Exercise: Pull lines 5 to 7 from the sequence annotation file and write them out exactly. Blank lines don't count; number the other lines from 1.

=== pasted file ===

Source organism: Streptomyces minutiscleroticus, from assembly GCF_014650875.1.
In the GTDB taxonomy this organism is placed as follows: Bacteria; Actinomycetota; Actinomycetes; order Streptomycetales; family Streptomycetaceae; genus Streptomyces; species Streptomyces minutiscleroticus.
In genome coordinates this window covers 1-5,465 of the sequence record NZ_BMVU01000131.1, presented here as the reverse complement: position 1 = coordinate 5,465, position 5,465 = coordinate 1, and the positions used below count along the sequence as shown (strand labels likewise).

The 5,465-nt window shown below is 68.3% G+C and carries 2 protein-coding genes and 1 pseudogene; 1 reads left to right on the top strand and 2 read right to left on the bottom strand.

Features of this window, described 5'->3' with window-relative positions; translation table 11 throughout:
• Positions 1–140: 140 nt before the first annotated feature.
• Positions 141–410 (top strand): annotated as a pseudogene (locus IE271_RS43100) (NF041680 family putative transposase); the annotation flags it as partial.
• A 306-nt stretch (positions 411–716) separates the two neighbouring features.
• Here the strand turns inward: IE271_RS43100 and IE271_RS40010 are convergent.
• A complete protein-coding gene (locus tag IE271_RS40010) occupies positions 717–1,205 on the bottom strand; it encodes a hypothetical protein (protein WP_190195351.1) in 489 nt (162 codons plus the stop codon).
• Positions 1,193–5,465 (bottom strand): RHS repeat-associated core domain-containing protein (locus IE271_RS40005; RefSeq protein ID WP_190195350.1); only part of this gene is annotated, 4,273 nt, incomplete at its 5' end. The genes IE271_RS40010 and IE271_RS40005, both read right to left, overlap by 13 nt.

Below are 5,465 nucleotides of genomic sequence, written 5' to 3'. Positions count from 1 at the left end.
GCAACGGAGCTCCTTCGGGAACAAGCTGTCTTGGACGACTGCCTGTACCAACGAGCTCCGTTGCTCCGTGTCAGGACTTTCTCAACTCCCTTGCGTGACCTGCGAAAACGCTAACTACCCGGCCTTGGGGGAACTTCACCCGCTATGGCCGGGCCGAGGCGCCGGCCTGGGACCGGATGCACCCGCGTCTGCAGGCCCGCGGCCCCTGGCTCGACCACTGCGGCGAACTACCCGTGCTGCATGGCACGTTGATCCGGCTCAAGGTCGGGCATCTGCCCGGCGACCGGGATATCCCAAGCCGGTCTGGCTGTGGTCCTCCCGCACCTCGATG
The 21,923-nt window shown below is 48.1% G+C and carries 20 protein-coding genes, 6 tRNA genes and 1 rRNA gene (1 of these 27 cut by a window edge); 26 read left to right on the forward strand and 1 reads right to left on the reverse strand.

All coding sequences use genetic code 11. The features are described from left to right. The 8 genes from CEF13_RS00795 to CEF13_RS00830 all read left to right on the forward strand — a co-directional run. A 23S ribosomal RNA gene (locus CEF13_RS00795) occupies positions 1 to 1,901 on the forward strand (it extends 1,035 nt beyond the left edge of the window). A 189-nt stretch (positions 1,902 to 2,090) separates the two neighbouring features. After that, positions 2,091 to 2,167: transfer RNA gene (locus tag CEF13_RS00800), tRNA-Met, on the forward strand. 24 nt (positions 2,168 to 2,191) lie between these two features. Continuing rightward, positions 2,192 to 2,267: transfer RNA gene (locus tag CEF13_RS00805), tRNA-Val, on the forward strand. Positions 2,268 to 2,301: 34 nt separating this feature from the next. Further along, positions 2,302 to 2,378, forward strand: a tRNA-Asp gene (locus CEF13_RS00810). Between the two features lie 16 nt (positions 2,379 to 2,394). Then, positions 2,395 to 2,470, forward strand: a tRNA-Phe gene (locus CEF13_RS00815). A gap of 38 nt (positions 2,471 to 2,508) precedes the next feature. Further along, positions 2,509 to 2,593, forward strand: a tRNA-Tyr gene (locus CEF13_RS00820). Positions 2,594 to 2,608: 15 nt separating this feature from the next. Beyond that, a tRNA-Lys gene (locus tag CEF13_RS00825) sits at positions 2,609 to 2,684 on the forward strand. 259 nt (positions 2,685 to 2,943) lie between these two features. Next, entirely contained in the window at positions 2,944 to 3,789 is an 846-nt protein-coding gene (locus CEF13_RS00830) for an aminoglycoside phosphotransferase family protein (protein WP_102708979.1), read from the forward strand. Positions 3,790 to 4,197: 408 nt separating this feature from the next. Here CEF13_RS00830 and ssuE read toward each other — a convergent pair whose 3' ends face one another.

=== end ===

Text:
Features of this window, described 5'->3' with window-relative positions; translation table 11 throughout:
• Positions 1–140: 140 nt before the first annotated feature.
• Positions 141–410 (top strand): annotated as a pseudogene (locus IE271_RS43100) (NF041680 family putative transposase); the annotation flags it as partial.